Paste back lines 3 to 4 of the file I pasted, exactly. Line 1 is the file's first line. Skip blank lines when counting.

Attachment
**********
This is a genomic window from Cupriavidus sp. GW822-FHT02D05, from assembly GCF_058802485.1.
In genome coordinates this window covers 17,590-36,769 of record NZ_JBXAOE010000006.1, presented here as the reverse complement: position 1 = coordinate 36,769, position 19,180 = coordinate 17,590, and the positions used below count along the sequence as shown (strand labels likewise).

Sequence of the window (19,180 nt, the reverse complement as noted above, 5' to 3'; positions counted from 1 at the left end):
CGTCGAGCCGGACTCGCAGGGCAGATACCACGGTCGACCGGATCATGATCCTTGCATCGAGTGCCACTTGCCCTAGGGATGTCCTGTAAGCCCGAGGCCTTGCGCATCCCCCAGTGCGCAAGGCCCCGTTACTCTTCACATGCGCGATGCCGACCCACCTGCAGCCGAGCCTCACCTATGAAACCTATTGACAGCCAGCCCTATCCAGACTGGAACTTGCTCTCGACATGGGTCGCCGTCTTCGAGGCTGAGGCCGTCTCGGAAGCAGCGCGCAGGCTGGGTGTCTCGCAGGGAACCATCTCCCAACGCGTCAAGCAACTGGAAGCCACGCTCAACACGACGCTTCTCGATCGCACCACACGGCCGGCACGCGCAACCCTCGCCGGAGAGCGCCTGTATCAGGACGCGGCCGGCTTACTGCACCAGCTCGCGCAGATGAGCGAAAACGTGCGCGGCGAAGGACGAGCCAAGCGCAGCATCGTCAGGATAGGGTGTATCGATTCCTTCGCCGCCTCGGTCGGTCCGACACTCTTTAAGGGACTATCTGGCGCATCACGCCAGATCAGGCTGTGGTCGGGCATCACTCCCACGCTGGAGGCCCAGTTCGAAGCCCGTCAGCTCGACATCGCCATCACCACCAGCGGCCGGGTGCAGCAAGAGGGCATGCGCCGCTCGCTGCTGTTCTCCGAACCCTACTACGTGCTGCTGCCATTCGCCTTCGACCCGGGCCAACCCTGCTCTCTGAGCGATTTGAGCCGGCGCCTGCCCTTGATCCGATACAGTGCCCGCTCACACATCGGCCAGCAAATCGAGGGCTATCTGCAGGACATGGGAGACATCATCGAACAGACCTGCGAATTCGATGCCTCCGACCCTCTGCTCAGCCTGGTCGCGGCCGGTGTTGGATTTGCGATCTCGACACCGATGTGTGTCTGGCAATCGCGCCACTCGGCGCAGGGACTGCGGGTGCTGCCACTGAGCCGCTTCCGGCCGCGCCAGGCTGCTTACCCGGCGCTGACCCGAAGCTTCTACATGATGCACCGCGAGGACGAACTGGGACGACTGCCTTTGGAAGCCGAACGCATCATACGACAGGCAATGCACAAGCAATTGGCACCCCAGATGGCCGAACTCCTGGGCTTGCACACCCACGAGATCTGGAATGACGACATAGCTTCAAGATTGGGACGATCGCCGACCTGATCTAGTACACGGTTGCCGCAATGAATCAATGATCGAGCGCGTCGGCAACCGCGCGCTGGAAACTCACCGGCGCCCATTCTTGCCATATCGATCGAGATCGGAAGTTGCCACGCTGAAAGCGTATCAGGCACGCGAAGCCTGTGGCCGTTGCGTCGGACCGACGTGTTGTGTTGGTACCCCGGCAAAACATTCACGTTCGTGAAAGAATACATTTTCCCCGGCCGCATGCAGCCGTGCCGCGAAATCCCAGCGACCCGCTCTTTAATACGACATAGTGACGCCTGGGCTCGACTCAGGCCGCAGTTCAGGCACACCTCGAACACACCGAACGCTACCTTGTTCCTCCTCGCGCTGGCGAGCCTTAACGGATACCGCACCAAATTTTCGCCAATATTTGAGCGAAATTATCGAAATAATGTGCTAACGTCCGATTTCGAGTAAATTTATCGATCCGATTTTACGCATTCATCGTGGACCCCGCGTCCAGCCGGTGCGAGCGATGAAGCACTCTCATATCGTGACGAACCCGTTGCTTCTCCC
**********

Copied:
Sequence of the window (19,180 nt, the reverse complement as noted above, 5' to 3'; positions counted from 1 at the left end):
CGTCGAGCCGGACTCGCAGGGCAGATACCACGGTCGACCGGATCATGATCCTTGCATCGAGTGCCACTTGCCCTAGGGATGTCCTGTAAGCCCGAGGCCTTGCGCATCCCCCAGTGCGCAAGGCCCCGTTACTCTTCACATGCGCGATGCCGACCCACCTGCAGCCGAGCCTCACCTATGAAACCTATTGACAGCCAGCCCTATCCAGACTGGAACTTGCTCTCGACATGGGTCGCCGTCTTCGAGGCTGAGGCCGTCTCGGAAGCAGCGCGCAGGCTGGGTGTCTCGCAGGGAACCATCTCCCAACGCGTCAAGCAACTGGAAGCCACGCTCAACACGACGCTTCTCGATCGCACCACACGGCCGGCACGCGCAACCCTCGCCGGAGAGCGCCTGTATCAGGACGCGGCCGGCTTACTGCACCAGCTCGCGCAGATGAGCGAAAACGTGCGCGGCGAAGGACGAGCCAAGCGCAGCATCGTCAGGATAGGGTGTATCGATTCCTTCGCCGCCTCGGTCGGTCCGACACTCTTTAAGGGACTATCTGGCGCATCACGCCAGATCAGGCTGTGGTCGGGCATCACTCCCACGCTGGAGGCCCAGTTCGAAGCCCGTCAGCTCGACATCGCCATCACCACCAGCGGCCGGGTGCAGCAAGAGGGCATGCGCCGCTCGCTGCTGTTCTCCGAACCCTACTACGTGCTGCTGCCATTCGCCTTCGACCCGGGCCAACCCTGCTCTCTGAGCGATTTGAGCCGGCGCCTGCCCTTGATCCGATACAGTGCCCGCTCACACATCGGCCAGCAAATCGAGGGCTATCTGCAGGACATGGGAGACATCATCGAACAGACCTGCGAATTCGATGCCTCCGACCCTCTGCTCAGCCTGGTCGCGGCCGGTGTTGGATTTGCGATCTCGACACCGATGTGTGTCTGGCAATCGCGCCACTCGGCGCAGGGACTGCGGGTGCTGCCACTGAGCCGCTTCCGGCCGCGCCAGGCTGCTTACCCGGCGCTGACCCGAAGCTTCTACATGATGCACCGCGAGGACGAACTGGGACGACTGCCTTTGGAAGCCGAACGCATCATACGACAGGCAATGCACAAGCAATTGGCACCCCAGATGGCCGAACTCCTGGGCTTGCACACCCACGAGATCTGGAATGACGACATAGCTTCAAGATTGGGACGATCGCCGACCTGATCTAGTACACGGTTGCCGCAATGAATCAATGATCGAGCGCGTCGGCAACCGCGCGCTGGAAACTCACCGGCGCCCATTCTTGCCATATCGATCGAGATCGGAAGTTGCCACGCTGAAAGCGTATCAGGCACGCGAAGCCTGTGGCCGTTGCGTCGGACCGACGTGTTGTGTTGGTACCCCGGCAAAACATTCACGTTCGTGAAAGAATACATTTTCCCCGGCCGCATGCAGCCGTGCCGCGAAATCCCAGCGACCCGCTCTTTAATACGACATAGTGACGCCTGGGCTCGACTCAGGCCGCAGTTCAGGCACACCTCGAACACACCGAACGCTACCTTGTTCCTCCTCGCGCTGGCGAGCCTTAACGGATACCGCACCAAATTTTCGCCAATATTTGAGCGAAATTATCGAAATAATGTGCTAACGTCCGATTTCGAGTAAATTTATCGATCCGATTTTACGCATTCATCGTGGACCCCGCGTCCAGCCGGTGCGAGCGATGAAGCACTCTCATATCGTGACGAACCCGTTGCTTCTCCC